• 9th Street parking protected separated bikeways should be extended from Q Street south to Broadway, to provide access to the higher quality bikeway along Broadway, and points south of Broadway.
  • I Street separated bikeway should be extended from 12th Street west to 5th Street, created a complete bikeway from 21st Street to Sacramento Valley Station.
  • J Street parking protected separated bikeway should be extended east from 5th Street to 19th Street, to proved a complete bikeway from 5th Street to 28th Street.
  • A separated bikeway should be constructed on 28th Street to provide a high quality bike route parallel to the unsafe 29th Street one-way southbound traffic sewer and 30th Street one-way northbound traffic sewer.
  • Regular bike lanes, at a minimum, should be installed on 13th Street between P Street and Capitol Park. 13th Street is one of the most heavily bicycled north-south routes in the entire central city, but this two block gap makes that trip less safe.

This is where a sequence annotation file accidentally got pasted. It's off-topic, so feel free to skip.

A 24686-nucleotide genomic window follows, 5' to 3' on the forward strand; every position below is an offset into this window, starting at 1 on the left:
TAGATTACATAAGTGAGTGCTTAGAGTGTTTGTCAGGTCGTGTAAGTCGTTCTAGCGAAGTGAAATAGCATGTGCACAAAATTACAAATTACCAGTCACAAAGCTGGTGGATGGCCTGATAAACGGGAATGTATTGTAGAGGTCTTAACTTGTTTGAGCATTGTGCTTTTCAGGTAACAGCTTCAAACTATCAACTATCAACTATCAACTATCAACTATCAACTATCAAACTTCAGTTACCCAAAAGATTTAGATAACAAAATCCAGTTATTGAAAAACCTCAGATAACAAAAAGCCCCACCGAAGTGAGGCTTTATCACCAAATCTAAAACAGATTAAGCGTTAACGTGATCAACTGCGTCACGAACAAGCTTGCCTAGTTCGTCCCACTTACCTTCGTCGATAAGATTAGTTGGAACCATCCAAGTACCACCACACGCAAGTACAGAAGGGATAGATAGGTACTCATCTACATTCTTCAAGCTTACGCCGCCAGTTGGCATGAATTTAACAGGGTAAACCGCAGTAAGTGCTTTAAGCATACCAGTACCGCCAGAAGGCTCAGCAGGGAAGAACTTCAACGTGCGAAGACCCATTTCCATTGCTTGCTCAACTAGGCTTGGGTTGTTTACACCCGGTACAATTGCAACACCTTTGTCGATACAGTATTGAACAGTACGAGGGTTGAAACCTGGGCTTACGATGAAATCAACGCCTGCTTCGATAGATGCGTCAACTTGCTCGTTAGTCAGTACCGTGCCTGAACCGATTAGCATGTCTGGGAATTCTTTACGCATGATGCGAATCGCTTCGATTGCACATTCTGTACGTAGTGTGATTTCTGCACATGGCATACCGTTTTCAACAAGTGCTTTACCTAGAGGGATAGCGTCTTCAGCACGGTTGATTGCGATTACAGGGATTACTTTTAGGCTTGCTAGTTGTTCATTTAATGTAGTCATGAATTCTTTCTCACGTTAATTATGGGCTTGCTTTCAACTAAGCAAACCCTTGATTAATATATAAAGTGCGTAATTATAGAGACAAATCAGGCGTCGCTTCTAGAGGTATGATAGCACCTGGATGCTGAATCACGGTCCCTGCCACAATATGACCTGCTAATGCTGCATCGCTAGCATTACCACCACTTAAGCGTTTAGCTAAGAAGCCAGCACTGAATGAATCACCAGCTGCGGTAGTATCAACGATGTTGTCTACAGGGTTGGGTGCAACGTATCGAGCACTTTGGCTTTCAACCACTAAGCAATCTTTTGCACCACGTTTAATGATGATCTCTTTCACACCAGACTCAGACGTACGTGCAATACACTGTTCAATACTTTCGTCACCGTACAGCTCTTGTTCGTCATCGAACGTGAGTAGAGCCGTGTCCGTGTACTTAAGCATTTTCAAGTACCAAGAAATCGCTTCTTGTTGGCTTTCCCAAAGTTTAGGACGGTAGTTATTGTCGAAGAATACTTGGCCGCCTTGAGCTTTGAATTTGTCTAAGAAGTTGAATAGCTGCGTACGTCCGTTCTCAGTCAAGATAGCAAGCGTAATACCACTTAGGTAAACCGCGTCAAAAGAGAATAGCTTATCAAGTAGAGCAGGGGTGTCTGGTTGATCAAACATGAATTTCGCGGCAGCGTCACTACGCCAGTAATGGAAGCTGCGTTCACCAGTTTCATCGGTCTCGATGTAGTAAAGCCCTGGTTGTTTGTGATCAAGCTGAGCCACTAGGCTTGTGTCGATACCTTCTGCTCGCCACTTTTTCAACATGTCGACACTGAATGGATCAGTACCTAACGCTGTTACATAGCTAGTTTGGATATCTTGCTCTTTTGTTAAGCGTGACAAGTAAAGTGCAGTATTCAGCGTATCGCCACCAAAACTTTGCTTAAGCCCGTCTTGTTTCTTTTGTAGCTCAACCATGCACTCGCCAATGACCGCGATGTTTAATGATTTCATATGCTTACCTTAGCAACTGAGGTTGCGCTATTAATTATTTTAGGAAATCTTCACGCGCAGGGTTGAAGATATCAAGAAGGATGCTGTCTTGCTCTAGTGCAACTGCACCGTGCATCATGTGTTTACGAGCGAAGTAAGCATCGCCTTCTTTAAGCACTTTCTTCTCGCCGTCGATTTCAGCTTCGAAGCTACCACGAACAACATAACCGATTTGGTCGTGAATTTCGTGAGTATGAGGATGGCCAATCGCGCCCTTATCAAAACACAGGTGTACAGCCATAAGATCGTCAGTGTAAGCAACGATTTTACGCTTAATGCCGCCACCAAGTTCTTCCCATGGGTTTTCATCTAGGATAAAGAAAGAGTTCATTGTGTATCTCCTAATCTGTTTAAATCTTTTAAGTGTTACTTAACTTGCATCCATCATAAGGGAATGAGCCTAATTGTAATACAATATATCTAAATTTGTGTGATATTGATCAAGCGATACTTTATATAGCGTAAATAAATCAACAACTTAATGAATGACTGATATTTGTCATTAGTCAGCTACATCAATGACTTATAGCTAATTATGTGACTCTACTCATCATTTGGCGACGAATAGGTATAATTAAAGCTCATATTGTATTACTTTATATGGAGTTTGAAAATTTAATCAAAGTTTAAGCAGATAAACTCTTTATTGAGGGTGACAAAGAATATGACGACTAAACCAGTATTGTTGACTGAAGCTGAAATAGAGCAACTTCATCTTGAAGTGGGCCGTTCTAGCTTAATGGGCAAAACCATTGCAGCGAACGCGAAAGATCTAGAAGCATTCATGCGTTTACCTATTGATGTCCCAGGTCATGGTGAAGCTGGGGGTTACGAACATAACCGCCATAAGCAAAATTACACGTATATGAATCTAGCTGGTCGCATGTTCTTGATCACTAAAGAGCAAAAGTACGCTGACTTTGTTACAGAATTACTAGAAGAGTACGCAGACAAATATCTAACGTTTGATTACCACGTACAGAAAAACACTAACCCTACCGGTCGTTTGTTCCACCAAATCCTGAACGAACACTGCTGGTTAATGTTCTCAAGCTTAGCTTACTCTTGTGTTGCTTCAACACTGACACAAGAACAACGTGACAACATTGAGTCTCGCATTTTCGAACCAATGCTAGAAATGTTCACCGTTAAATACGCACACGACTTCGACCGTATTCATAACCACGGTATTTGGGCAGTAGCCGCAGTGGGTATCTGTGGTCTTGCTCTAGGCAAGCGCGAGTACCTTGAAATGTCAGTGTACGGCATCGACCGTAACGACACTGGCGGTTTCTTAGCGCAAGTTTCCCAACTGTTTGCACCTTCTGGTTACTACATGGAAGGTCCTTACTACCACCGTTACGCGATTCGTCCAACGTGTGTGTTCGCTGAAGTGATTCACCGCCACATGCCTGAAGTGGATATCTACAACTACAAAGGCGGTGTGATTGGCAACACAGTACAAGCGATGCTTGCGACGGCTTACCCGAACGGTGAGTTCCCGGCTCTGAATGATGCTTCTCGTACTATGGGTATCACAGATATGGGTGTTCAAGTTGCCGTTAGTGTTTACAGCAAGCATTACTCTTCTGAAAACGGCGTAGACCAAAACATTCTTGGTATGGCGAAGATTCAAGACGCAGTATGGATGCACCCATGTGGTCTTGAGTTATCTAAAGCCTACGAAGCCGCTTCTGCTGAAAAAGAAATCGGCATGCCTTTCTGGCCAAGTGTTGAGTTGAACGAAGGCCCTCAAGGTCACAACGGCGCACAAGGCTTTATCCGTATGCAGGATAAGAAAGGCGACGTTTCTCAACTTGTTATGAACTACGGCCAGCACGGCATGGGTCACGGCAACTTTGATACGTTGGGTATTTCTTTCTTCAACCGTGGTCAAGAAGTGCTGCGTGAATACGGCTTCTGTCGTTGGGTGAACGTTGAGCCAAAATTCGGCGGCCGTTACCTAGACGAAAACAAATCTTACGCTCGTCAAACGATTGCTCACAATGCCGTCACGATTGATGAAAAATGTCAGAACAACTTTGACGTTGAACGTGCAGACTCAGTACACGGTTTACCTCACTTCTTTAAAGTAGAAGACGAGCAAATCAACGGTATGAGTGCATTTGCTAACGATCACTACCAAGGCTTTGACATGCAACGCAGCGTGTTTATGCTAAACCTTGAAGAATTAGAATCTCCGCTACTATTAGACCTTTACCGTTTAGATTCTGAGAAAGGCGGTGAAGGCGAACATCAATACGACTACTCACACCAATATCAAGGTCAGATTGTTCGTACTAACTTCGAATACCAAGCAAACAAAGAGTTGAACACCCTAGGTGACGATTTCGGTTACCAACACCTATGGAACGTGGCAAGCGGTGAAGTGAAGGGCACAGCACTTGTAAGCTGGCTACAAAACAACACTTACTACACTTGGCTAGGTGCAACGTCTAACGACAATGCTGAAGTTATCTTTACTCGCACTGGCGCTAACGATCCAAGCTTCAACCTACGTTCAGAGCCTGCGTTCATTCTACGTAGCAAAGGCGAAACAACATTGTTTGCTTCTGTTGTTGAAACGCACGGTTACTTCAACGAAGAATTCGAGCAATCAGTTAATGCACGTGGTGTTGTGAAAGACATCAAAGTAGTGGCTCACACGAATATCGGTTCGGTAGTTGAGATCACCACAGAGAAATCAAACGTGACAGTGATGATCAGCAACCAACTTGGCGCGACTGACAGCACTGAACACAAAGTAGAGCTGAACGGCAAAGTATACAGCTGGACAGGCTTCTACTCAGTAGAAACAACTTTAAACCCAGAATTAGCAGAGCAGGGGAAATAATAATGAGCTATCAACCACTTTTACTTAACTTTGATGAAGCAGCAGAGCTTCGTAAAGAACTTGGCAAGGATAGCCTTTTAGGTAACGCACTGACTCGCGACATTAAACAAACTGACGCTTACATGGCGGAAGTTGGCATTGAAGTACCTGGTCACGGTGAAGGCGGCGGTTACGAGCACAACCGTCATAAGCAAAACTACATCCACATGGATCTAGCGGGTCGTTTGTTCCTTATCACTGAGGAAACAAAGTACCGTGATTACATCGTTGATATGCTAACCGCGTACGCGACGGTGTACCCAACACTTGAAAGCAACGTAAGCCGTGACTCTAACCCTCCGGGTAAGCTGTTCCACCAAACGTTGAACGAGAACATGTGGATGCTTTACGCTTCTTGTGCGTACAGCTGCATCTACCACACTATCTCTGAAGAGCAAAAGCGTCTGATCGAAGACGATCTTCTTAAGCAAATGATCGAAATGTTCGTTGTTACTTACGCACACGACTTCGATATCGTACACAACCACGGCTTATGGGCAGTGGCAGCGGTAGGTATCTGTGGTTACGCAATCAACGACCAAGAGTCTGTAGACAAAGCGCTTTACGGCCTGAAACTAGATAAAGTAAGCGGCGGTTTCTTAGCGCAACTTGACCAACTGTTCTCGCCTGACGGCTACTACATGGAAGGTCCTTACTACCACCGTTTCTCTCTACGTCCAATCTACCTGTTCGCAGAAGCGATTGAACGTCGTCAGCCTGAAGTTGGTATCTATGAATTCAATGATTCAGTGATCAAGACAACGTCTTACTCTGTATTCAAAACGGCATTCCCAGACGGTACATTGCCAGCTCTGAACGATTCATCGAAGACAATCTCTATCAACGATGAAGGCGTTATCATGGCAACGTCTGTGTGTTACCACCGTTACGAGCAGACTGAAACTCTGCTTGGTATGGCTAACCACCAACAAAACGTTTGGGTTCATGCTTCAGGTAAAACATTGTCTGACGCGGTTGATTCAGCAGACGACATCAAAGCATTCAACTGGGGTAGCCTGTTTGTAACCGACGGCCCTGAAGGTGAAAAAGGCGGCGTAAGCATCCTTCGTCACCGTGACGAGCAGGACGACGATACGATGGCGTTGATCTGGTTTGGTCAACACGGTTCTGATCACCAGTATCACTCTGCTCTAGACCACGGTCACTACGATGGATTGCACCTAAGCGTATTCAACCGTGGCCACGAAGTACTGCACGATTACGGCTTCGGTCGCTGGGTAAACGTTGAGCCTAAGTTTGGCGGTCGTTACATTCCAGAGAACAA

It is also possible that the P Street and Q Street bikeways should be extended east at least to 28th Street, or beyond, but I haven’t looked closely at that yet.

Central City Mobility Project map with recommended additions
Central City Mobility Project map with recommended additions

Speed Limits

The project page does not mention speed limits. This is typical for city projects. The city believes that speed limits should never be lowered, except in school zones, so it is no surprise that speed limits on these sections of bikeway was not mentioned. The speed map below (pdf) shows posted speed limits on central city streets. Keep in mind that every street has a higher design speed, so except in congested conditions, actual speeds almost always exceed, or greatly exceed, the posted speed limit. Speed limits should be reduced to 25 mph or less on the separated bikeway streets. This means:

  • 19th Street: reduce speed limit from 30 mph to 25 mph, from H Street to Broadway
  • P Street: reduce speed limit from 30 mph to 25 mph, from 21st Street to 10th Street
  • Q Street: reduce speed limit from 30 mph to 25 mph, from 10th Street to 21st Street
  • 9th Street: reduce speed limit from 30 mph to 25 mph, from N Street to Broadway
  • 10th Street: reduce speed limit from 30 mph to 25 mph, from Broadway to N Street
  • 5th Street: reduce speed limit from 30 mph to 25 mph, from Broadway to H Street
  • 21st Street is already OK, posted 25 mph
  • of course the additions recommend above should receive the same treatment